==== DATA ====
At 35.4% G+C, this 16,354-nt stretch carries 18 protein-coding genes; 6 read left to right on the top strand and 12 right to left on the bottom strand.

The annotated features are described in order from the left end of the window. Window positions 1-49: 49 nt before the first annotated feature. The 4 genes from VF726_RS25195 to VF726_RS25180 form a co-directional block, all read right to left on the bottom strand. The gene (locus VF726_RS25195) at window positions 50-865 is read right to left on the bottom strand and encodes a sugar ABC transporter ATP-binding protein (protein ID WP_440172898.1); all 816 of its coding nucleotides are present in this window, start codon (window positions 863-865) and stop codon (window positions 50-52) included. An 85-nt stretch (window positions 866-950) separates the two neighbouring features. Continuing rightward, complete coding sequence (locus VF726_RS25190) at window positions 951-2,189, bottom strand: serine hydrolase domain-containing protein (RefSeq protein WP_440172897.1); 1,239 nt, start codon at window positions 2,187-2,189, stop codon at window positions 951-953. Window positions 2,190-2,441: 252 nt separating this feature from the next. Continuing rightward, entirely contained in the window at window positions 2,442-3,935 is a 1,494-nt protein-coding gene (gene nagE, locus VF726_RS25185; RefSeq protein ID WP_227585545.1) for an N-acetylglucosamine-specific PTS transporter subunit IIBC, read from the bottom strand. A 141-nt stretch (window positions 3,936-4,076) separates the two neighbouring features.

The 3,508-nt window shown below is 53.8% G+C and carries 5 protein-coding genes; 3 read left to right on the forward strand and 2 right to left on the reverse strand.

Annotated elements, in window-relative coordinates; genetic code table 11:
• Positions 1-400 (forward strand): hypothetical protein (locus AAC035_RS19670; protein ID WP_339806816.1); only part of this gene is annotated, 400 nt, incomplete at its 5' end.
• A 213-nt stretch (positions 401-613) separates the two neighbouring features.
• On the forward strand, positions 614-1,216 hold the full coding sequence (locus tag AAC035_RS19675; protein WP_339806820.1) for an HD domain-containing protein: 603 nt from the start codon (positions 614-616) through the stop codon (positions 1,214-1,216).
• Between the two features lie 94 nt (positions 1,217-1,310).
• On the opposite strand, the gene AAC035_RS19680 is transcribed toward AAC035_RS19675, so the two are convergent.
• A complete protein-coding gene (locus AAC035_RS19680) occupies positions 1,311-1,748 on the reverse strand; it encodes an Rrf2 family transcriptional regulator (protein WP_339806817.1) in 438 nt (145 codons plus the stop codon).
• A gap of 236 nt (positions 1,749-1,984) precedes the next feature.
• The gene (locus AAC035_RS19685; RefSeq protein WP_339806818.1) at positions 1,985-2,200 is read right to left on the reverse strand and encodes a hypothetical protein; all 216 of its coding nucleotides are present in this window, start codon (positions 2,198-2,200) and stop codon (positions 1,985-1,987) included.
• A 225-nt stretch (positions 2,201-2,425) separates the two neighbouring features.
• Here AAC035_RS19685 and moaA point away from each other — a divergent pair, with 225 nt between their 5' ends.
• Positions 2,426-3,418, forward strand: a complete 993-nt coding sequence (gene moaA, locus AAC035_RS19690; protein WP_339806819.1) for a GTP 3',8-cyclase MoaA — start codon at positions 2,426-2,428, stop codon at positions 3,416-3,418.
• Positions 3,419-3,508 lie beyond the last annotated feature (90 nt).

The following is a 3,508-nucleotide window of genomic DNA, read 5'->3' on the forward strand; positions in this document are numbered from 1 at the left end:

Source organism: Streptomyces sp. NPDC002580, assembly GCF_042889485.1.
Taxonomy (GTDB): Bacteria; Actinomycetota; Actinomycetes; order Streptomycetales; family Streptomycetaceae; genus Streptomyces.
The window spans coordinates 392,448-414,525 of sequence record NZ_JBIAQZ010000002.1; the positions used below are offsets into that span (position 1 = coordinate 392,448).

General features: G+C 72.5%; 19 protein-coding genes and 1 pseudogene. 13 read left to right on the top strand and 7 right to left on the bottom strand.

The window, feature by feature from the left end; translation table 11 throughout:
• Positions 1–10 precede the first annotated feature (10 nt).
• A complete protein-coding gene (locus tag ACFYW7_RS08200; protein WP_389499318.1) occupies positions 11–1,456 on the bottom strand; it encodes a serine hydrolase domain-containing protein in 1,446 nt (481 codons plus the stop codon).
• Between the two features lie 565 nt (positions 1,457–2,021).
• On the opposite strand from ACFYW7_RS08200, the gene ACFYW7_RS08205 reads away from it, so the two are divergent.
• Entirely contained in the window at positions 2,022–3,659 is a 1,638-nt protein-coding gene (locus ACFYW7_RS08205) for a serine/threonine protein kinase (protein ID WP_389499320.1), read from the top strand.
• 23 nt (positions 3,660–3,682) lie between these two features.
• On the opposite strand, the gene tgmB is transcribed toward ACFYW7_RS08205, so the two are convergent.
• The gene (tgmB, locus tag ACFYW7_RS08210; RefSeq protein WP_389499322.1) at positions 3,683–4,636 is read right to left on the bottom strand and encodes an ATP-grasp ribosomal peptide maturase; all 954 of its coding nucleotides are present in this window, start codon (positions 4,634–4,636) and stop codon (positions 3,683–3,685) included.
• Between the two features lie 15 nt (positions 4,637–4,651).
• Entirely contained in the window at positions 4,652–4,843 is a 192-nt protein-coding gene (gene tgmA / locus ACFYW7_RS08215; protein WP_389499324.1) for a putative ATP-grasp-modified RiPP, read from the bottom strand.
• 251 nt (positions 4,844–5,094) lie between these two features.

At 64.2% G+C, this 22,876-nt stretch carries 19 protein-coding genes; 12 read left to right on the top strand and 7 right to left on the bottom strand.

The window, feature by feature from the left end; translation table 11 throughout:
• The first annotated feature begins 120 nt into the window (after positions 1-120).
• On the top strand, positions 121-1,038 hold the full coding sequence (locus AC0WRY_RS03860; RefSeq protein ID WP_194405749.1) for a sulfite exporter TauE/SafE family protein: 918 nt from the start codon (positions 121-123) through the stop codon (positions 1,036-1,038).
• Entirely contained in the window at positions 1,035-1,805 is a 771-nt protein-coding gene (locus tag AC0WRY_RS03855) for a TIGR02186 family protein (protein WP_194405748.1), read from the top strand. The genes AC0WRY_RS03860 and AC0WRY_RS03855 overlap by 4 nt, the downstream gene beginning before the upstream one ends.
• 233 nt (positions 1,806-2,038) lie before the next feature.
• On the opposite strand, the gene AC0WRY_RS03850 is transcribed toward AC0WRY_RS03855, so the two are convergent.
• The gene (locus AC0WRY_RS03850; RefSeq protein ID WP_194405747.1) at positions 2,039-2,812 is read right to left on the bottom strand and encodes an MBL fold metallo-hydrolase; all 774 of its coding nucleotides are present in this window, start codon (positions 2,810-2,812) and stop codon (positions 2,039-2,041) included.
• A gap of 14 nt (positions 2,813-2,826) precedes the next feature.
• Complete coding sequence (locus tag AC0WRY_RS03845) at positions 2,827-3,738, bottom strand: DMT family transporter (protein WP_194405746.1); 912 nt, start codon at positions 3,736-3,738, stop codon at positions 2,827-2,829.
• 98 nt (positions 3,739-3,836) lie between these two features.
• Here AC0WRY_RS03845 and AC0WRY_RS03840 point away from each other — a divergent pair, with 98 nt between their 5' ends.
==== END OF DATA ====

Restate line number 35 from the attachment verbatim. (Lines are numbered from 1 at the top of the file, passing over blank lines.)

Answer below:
The window, feature by feature from the left end; translation table 11 throughout: